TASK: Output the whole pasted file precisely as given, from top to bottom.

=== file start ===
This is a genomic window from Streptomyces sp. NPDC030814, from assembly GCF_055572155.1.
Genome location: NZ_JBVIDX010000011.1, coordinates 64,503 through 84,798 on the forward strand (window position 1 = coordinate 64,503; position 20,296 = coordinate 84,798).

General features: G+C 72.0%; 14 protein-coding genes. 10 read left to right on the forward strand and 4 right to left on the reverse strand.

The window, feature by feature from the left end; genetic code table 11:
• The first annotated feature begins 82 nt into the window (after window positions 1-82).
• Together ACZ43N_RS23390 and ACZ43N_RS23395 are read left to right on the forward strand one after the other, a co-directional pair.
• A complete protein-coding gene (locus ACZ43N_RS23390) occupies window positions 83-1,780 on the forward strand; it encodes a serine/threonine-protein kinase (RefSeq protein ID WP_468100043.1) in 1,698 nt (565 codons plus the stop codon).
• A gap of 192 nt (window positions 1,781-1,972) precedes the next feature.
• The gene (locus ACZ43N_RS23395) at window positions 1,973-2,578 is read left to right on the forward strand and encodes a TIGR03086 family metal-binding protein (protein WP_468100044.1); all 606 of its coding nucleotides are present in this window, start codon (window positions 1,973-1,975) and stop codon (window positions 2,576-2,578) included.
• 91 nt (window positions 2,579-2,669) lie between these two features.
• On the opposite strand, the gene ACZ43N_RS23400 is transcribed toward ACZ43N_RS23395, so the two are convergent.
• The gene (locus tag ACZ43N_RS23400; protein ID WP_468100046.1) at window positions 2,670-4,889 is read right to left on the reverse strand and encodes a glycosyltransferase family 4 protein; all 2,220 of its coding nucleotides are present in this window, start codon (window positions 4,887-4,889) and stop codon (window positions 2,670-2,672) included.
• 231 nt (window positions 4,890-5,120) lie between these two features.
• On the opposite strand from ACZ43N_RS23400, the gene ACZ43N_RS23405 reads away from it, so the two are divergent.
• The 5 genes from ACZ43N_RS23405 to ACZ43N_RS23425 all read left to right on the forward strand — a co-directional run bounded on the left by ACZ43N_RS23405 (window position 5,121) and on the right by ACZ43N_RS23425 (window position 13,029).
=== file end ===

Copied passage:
This is a genomic window from Streptomyces sp. NPDC030814, from assembly GCF_055572155.1.
Genome location: NZ_JBVIDX010000011.1, coordinates 64,503 through 84,798 on the forward strand (window position 1 = coordinate 64,503; position 20,296 = coordinate 84,798).

General features: G+C 72.0%; 14 protein-coding genes. 10 read left to right on the forward strand and 4 right to left on the reverse strand.

The window, feature by feature from the left end; genetic code table 11:
• The first annotated feature begins 82 nt into the window (after window positions 1-82).
• Together ACZ43N_RS23390 and ACZ43N_RS23395 are read left to right on the forward strand one after the other, a co-directional pair.
• A complete protein-coding gene (locus ACZ43N_RS23390) occupies window positions 83-1,780 on the forward strand; it encodes a serine/threonine-protein kinase (RefSeq protein ID WP_468100043.1) in 1,698 nt (565 codons plus the stop codon).
• A gap of 192 nt (window positions 1,781-1,972) precedes the next feature.
• The gene (locus ACZ43N_RS23395) at window positions 1,973-2,578 is read left to right on the forward strand and encodes a TIGR03086 family metal-binding protein (protein WP_468100044.1); all 606 of its coding nucleotides are present in this window, start codon (window positions 1,973-1,975) and stop codon (window positions 2,576-2,578) included.
• 91 nt (window positions 2,579-2,669) lie between these two features.
• On the opposite strand, the gene ACZ43N_RS23400 is transcribed toward ACZ43N_RS23395, so the two are convergent.
• The gene (locus tag ACZ43N_RS23400; protein ID WP_468100046.1) at window positions 2,670-4,889 is read right to left on the reverse strand and encodes a glycosyltransferase family 4 protein; all 2,220 of its coding nucleotides are present in this window, start codon (window positions 4,887-4,889) and stop codon (window positions 2,670-2,672) included.
• 231 nt (window positions 4,890-5,120) lie between these two features.
• On the opposite strand from ACZ43N_RS23400, the gene ACZ43N_RS23405 reads away from it, so the two are divergent.
• The 5 genes from ACZ43N_RS23405 to ACZ43N_RS23425 all read left to right on the forward strand — a co-directional run bounded on the left by ACZ43N_RS23405 (window position 5,121) and on the right by ACZ43N_RS23425 (window position 13,029).